Weasels are small carnivores belonging to the genus Mustela, together with the two remaining species of mink, 17 species of ferrets, and the ermine.
Weasels have elongated tube-like bodies with short limbs, flattened heads, long necks, and slim tails with pointed tips. They are mainly popular in the Northern Hemisphere where they adapt due to short fur that is dense.
To help you know the different types of weasels, we are going to discuss five main types of weasels; their habitat, appearance, behavior, size, weight, and lifespan.
Stoat (Short-Tailed Weasel)
Stoat (Mustela erminea) also called ermine, is native to North America, Asia, and some parts of Europe. They also exist in New Zealand as introduced species of Weasels.
In winter, stoats grow thicker and silkier fur that is pure white except for the black tail. Historically, the white pelts were used in royal robes in Europe and also sold in the fur trade.
However, these animals are not in danger. In summers, ermines grow brown furs with whitish throat, chest, and belly.
Stoats are agile, slender, and voracious. They measure 13 to 29 cm (5-12 inches) in head and body length, while their tails measure 5 to 12 cm (2 to 4.7inches). Averagely, they weigh less than 0.3 kgs (0.7 pounds)—females are smaller and weigh less than males. Also, the Northern species are smaller than the southern counterparts
Male stoats demarcate territories using urine and feces to defend their female counterparts from other males. The animals prey on rodents and lagomorphs species such as pikas, European water voles, and common hamsters.
They do not build homes; instead, they take over nest chambers, burrows, old and rotting stumps, haystacks, bog hummocks, rock piles, and cleft from rodents they kill.
Stoats live 6-7 years, but a few survive more than 12-15 months. Even though stoats resist a wide range of diseases, they are vulnerable to tuberculosis, canine distemper, and ectoparasites such as flea species and nematodes.
Bridled Weasels (Long-Tailed Weasel)
Bridled weasels (Mustela Frenata) or big stoat are species of weasels that are mainly found in Southern Canada, the United States, and some parts of Mexico.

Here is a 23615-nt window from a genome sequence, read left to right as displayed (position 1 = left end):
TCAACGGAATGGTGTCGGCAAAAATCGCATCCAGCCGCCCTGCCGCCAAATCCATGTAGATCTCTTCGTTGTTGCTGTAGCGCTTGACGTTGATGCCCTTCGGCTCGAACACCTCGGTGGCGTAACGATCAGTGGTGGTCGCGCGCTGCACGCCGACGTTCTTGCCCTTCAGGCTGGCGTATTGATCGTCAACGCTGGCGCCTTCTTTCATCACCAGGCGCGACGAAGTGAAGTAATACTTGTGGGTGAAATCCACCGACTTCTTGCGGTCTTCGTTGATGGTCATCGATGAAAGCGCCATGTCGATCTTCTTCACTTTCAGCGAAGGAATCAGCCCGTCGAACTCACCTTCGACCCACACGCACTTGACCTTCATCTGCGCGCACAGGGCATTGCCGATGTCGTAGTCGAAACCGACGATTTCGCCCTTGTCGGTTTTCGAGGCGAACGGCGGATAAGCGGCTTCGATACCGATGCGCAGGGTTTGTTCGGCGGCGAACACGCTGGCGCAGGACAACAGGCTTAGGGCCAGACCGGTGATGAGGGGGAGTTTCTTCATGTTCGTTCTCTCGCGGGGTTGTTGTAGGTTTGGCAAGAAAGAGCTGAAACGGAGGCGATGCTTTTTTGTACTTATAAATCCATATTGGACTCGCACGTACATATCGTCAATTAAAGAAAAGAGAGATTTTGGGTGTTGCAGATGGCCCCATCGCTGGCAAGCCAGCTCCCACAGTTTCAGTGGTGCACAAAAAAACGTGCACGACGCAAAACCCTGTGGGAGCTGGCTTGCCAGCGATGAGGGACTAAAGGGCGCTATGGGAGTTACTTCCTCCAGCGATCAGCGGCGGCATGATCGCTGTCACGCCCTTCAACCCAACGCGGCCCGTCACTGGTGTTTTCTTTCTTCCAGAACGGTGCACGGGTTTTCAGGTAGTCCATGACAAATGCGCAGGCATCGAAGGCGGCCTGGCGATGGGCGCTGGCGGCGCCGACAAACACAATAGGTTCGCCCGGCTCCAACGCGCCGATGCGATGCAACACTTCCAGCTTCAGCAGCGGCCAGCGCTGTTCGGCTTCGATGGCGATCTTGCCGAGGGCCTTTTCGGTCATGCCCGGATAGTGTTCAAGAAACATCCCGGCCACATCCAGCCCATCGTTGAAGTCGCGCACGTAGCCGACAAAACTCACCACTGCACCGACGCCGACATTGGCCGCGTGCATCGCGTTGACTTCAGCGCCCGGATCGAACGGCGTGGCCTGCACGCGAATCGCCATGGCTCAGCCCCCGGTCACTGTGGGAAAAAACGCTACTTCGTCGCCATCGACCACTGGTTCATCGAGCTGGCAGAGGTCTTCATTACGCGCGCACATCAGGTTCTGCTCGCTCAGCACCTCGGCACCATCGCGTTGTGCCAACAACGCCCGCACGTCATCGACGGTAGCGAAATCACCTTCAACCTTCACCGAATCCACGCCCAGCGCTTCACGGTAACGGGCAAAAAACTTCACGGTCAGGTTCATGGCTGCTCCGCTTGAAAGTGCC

These types of weasels have distinct black eyes in daylight. During the night, when you spot their eyes with a flashlight, the eyes become emerald green.
They also have furs on their upper side that grow brown, especially during summers. The underparts are whitish with tiny yellow or buffy brown spots while the tail is pure black.
In winter, long-tailed weasels grow white furs, sometimes with yellow tings and black tail. Species in Florida and Southwestern US have either white or yellow facial tints. Unlike stoats, bridled weasels have thick furs all-year-round. They produce a strong and musky odor that emanates from the well-developed anal scent glands.
The species in Mexico are generally larger than their northern counterparts. The Mexican males measure 25-30 cm (9.8-11.8”) in head and body length, and 14-20 cm (5.5-8”) in tail length.
The Canadian and South American males measure 22.8-26 cm (8.9-10.2 “) head and body length, and 10.2 -51.2 cm (4-5.9”) tail length.
Averagely the females measure 20.3 -22.8 cm (7.9-8.9”) head and body length, and 7.6-12.7 cm (2.9 -5”) tail length.
Males weigh 198-340 g (7-12 oz) while females weigh 85-198 g (2-6.9 oz).
Bridled weasels mate in July-August. They have a gestation period of 10 months. When in danger, or when looking for mates, they produce a musky odor that scares enemies such as coyotes, wolves, wild cats, and the Canadian lynx.
As fearless and aggressive hunters, these species of weasels prey on animals even larger than themselves. They stalk and strike prey such as mice, rabbits, squirrels, shrews, moles, chipmunks, small birds, and popular reptiles.
Long-tailed weasels den in Chipmunk burrows, under stumps, and beneath rocks. They have a potential lifespan of 5 years.
The yellow-bellied weasel (Mustela Kathiah) has a yellow underbelly with a dark-brown fur that covers the upper side, to the tail. In terms of distribution, they are mostly found in China, India, Nepal, Pakistan, Vietnam, Thailand, Laos, Bhutan, and Burma.
These animals inhabit forested areas ranging between 1,000 to 2,000 meters above sea level. However, during winter, they migrate to the warmer regions lying 1,000 meters.